Christ the Friend “The harvest is abundant, but the laborers are few.” Imagine the emotion behind those words. They express a sense of urgency, a burning desire to reach out to all the men and women who so desperately need direction, meaning, and true love in their lives, and to lead them into the Kingdom. So many needs, so many souls ripe for the Good News! And yet, so few of Christ’s followers are willing to go out and gather them in. The true friends of Christ, the ones he can really count on, will let his yearning love echo in their hearts, and reverberate in their actions.

Priests share this mission in a special way, and Christ therefore allows them to share his yearning love more closely. They are the extension in time and space of Christ himself, who in his wisdom has chosen to work through them to infuse sacramental grace into the Church. Friendship with Christ, then, includes a supernatural appreciation for his priests, an attitude of respect and cooperation, and an eagerness to help those whom Christ is calling hear and heed him.

Christ in My Life  You want your saving message to reach every human heart and society. But you also desire to spread that message through the words and actions of your disciples. I am a bit puzzled by your confidence in us, but even so, Lord, I renew my willingness to go wherever you want me to go and do whatever you want me to do to build your Kingdom. Teach me to do your will…

I tend to measure my Christian life in non-Christian terms, as if I could earn more of your love by showing more results in my efforts to build your Kingdom. I know you want the contrary: you want me to work for your Kingdom out of love for you, not in order to earn your love. But my heart is infected with the upside-down insecurity of this fallen world. Heal me with your love…

Your heart is burning with love. Why else would you have left heaven in order to come and suffer and die on earth? You eagerly desire the friendship of people just like me. Jesus, I can do nothing greater for my neighbors – the ones I know well and the ones I barely know at all – than to bring them deeper into your friendship. With the zeal of your heart, inflame my heart…

PS: This is just one of 303 units of Fr. John’s fantastic book The Better Part. To learn more about The Better Part or to purchase in print, Kindle or iPhone editions, click here. Also, please help us get these resources to people who do not have the funds or ability to acquire them by clicking here.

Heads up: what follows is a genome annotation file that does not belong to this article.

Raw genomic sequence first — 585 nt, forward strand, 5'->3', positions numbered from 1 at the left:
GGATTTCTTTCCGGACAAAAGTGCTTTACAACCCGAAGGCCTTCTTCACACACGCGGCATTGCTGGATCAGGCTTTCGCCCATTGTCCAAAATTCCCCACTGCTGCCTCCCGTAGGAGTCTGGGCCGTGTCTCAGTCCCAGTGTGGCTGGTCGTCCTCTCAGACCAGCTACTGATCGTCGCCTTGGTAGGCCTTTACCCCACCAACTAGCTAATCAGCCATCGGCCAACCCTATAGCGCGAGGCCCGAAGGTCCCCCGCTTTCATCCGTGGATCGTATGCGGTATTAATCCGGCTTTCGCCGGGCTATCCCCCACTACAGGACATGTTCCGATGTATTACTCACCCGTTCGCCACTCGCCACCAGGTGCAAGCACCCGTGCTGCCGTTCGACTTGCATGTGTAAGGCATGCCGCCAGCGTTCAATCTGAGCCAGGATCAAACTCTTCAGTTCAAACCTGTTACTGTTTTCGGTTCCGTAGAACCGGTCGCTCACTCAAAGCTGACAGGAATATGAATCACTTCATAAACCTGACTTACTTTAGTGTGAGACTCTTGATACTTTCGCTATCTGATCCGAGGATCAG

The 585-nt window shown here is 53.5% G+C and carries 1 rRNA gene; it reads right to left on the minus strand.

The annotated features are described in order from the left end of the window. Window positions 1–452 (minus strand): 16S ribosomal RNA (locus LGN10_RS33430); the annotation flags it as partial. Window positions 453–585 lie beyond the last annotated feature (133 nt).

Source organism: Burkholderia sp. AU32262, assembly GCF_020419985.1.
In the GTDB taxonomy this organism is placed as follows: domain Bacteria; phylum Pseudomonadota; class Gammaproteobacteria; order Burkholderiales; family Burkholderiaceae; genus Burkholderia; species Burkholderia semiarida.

Art: Cover of The Better Part used with permission. Detail of Fresco in Bishop’s chapel located in Cortona [Italy] depicting the mission of the apostlesIgnazio Lucibello, 31 December 1944, CC (public place), Wikimedia Commons.

About Fr. John Bartunek, LC

Fr. John Bartunek, LC, S.Th.D, received his BA in History from Stanford University in 1990. He comes from an evangelical Christian background and became a member of the Catholic Church in 1991. After college, he worked as a high school history teacher, drama director, and baseball coach. He then spent a year as a professional actor in Chicago before entering the religious Congregation of the Legionaries of Christ in 1993. He was ordained a Catholic priest in 2003 and earned his doctorate in moral theology in 2010. He provided spiritual support on the set of Mel Gibson’s “The Passion of the Christ” while researching the 2005 Catholic best seller, “Inside the Passion”–the only authorized, behind-the-scene explanation of the film. Fr. John has contributed news commentary regarding religious issues on NBC, CNN, Fox, and the BBC. He also served as the English-language press liaison for the Vatican’s 2005 Synod of Bishops on the Eucharist. His most widely known book is called: “The Better Part: A Christ-Centered Resource for Personal Prayer”. His most recent books are “Spring Meditations”, “Seeking First the Kingdom: 30 Meditations on How to Love God with All Your Heart, Soul, Mind and Strength”, and “Answers: Catholic Advice for Your Spiritual Questions”. Fr. John currently splits his time between Michigan (where he continues his writing apostolate and serves as a confessor and spiritual director at the Queen of the Family Retreat Center) and Rome, where he teaches theology at Regina Apostolorum. His online, do-it-yourself retreats are available at RCSpirituality.org, and he answers questions about the spiritual life at SpiritualDirection.com.

This article is reprinted with permission from our friends at Roman Catholic Spiritual Direction.